International Styles

Premiums on Joint-Life Policies

The principles underlying the computation of rates on joint-life policies are the same as those used in computing the rates on policies covering single lives, with the exception that the theory of probability of death must be applied with reference to two or more lives, instead of one, in order to determine the liability of the company. Manifestly, since the company agrees to pay the policy as soon as one of two (or more) persons dies, the premium on a joint-life policy is higher per $1,000 of insurance than the rate on a policy on either life alone. On the other hand, it is apparent, that the premium on a joint-life policy covering two persons is less than the sum of the premiums on the policies insuring the two lives separately. On the two separate policies the company's liability is greater because each will involve the payment of its face value upon the death of the insured, while under the joint-life policy only one claim will be paid i.e. upon the happening of the first death and the policy will terminate at that time.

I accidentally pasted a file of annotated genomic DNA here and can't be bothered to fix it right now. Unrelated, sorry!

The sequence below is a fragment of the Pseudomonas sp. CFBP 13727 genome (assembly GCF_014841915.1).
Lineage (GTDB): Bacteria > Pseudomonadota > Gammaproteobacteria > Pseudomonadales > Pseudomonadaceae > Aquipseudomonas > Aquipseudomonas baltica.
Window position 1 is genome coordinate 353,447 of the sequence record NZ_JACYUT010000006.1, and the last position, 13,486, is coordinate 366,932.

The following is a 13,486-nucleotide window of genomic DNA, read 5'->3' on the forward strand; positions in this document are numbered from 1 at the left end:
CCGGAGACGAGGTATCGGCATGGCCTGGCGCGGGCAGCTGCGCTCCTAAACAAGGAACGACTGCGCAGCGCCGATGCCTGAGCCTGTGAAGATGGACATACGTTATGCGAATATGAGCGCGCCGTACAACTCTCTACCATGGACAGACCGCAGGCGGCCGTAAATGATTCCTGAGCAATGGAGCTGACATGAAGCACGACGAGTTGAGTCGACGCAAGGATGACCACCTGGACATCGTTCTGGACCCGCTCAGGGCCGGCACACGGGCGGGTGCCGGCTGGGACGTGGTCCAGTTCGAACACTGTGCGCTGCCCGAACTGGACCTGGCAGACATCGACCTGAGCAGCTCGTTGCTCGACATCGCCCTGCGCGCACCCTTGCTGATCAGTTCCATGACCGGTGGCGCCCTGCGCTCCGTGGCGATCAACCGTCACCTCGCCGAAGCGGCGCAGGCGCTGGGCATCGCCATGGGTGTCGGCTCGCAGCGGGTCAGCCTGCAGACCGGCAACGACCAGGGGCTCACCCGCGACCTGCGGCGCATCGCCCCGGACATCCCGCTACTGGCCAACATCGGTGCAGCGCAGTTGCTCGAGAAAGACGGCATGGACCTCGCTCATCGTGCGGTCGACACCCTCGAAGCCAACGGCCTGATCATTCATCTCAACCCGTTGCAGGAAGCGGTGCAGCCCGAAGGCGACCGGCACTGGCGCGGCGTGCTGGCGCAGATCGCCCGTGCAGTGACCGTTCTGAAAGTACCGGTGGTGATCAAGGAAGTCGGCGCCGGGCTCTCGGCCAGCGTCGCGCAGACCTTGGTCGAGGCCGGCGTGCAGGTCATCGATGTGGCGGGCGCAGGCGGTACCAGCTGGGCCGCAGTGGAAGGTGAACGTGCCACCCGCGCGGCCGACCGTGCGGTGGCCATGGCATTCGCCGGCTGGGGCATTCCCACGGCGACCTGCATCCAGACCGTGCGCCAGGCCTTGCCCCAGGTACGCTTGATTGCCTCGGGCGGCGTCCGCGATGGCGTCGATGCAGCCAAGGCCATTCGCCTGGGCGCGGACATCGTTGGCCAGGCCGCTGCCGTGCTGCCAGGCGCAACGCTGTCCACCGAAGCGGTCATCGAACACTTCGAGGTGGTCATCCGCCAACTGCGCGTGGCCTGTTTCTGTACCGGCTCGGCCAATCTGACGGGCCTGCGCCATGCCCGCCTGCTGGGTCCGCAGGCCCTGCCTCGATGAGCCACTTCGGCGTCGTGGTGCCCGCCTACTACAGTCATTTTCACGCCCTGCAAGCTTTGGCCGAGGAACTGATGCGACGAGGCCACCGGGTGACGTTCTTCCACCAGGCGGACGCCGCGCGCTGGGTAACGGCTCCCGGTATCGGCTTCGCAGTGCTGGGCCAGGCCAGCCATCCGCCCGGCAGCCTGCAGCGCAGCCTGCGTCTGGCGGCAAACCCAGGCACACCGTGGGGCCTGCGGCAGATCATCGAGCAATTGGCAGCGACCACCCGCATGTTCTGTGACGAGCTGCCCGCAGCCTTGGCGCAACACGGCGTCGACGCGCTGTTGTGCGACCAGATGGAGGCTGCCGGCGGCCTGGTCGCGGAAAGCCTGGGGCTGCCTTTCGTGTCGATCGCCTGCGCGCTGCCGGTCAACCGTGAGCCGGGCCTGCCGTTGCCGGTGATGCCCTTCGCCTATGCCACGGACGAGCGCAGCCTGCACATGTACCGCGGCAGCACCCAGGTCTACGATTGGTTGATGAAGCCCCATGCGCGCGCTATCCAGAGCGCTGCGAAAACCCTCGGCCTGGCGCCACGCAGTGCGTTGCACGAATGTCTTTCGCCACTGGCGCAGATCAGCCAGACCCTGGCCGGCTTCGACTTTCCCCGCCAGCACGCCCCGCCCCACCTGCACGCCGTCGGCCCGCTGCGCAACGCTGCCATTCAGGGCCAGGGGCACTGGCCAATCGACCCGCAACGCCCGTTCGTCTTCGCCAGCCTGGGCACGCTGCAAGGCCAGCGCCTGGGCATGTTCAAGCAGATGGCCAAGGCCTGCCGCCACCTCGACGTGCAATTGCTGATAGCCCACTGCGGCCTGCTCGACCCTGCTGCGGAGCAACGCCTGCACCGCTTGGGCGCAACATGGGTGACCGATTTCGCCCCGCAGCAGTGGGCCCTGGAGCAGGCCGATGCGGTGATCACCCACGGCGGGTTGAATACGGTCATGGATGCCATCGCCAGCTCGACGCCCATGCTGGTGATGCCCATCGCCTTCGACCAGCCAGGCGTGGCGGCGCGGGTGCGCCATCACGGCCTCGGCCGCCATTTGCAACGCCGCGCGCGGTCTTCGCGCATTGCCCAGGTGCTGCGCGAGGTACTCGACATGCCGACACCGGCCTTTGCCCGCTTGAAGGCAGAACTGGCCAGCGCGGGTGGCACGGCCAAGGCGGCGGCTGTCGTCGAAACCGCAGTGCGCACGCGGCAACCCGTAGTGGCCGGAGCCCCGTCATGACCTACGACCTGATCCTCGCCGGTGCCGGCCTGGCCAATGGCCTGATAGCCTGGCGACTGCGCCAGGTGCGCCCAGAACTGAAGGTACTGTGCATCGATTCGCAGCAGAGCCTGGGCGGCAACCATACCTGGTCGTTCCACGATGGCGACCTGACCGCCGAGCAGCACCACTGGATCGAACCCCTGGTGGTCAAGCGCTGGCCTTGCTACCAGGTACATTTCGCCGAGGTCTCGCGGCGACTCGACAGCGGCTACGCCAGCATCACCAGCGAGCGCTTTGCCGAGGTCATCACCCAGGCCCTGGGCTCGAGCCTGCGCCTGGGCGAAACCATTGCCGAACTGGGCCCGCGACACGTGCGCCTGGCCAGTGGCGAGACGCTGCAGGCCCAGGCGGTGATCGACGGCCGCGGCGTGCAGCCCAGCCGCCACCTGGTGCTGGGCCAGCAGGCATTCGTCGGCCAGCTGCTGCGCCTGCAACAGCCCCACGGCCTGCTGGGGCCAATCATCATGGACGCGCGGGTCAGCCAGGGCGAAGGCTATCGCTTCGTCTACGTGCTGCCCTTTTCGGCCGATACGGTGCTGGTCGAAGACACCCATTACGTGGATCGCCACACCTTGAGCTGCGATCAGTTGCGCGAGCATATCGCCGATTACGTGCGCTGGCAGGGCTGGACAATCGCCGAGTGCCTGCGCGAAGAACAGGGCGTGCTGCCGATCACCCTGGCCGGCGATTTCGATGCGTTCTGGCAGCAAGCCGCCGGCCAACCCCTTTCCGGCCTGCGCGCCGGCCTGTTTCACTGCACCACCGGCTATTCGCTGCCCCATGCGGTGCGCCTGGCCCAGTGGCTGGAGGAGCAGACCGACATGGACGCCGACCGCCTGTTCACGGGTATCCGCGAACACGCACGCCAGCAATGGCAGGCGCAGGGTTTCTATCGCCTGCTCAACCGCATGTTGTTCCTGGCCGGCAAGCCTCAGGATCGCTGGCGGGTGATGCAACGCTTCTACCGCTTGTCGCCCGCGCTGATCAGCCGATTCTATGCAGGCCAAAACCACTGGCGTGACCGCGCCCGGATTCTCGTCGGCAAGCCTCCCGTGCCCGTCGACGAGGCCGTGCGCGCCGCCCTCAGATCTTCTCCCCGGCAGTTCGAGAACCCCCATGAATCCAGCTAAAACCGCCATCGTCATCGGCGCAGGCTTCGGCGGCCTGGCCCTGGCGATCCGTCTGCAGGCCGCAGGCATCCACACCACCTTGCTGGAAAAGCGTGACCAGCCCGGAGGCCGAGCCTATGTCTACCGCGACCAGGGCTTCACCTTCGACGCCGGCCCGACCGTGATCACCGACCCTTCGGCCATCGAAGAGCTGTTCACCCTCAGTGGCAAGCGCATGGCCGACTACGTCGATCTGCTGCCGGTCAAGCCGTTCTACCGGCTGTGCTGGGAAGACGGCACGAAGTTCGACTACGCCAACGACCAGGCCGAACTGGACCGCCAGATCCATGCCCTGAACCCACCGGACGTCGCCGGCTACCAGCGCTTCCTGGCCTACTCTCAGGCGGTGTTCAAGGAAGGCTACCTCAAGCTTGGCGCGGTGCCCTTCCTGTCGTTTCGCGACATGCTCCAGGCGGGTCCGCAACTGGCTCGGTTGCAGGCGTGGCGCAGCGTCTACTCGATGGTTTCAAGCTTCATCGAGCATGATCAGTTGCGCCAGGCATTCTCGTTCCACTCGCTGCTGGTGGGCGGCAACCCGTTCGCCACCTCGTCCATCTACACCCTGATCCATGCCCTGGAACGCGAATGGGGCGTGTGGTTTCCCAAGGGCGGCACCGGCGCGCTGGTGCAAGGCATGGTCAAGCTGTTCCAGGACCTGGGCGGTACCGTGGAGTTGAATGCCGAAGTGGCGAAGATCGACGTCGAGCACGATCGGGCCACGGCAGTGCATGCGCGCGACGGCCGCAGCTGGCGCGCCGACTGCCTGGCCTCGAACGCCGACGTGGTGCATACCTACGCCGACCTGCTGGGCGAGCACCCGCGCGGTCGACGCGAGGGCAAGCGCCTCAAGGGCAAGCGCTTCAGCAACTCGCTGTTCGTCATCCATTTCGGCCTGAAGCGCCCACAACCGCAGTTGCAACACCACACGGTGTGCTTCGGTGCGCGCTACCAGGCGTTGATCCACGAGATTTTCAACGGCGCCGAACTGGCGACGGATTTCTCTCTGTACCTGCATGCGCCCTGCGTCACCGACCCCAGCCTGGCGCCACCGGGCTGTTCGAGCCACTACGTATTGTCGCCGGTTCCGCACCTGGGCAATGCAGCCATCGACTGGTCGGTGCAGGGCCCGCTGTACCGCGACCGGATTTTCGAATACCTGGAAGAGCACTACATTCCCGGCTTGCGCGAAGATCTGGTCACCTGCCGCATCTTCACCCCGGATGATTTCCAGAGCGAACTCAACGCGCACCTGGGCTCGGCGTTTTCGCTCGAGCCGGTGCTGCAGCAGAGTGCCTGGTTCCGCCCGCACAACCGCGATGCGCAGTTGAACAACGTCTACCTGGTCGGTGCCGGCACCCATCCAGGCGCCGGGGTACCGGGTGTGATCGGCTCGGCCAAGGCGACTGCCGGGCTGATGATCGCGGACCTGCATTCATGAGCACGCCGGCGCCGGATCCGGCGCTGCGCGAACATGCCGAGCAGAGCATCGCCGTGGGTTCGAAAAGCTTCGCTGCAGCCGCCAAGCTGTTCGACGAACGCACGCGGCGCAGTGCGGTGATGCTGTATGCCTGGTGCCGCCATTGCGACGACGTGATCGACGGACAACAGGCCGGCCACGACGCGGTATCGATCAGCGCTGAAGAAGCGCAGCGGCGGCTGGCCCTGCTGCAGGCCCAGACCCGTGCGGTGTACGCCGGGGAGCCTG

An examination of the rates in the graph (being those charged by a certain company) shows, for example, that where the ages of the two persons insured are 25 and 30 respectively, the rate for the joint whole-life policy is $32.16, while the sum of the rates on two whole-life policies insuring the two lives separately, viz, $19.00 at age 25 and $21.80 at age 30, is $40.80. It will also be noted that the inclusion of an older person in the insured group will materially increase the premium on a joint-life policy. Where the two persons insured, for example, are aged 25 and 60 respectively, the joint-life premium will have increased to $79.32, yet this rate is $12.38 less than the sum of the rates ($19.00 at age 25 plus $72.70 at age 60) on two policies taken out separately on these lives.




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